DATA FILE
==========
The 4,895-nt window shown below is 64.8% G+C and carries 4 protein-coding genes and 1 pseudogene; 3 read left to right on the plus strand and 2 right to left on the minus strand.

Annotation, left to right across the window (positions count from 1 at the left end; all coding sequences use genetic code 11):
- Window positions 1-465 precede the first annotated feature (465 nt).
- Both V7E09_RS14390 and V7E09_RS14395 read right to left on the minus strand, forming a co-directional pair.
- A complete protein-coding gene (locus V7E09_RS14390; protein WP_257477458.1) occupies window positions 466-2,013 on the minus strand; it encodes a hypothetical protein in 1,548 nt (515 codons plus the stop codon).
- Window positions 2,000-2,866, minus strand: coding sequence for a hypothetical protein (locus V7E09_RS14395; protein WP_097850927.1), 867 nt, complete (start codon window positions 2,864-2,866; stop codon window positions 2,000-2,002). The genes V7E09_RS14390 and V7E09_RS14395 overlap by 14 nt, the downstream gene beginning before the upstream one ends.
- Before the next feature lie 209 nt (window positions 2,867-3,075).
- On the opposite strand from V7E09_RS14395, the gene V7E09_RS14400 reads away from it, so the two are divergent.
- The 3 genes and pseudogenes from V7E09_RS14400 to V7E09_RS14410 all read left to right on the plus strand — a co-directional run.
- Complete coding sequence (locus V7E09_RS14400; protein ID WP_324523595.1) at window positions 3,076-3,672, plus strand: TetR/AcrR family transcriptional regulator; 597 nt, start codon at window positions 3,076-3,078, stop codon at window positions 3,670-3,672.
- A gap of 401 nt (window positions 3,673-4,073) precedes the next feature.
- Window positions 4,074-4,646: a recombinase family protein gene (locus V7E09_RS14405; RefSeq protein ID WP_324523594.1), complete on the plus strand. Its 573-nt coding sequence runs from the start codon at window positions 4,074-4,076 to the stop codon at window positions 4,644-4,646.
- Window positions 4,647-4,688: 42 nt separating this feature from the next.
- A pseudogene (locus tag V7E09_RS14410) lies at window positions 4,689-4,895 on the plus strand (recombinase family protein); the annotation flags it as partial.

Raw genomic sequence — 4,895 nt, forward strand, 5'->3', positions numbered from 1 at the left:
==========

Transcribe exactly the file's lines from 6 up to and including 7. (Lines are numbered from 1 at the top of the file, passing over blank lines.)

- Window positions 2,000-2,866, minus strand: coding sequence for a hypothetical protein (locus V7E09_RS14395; protein WP_097850927.1), 867 nt, complete (start codon window positions 2,864-2,866; stop codon window positions 2,000-2,002). The genes V7E09_RS14390 and V7E09_RS14395 overlap by 14 nt, the downstream gene beginning before the upstream one ends.
- Before the next feature lie 209 nt (window positions 2,867-3,075).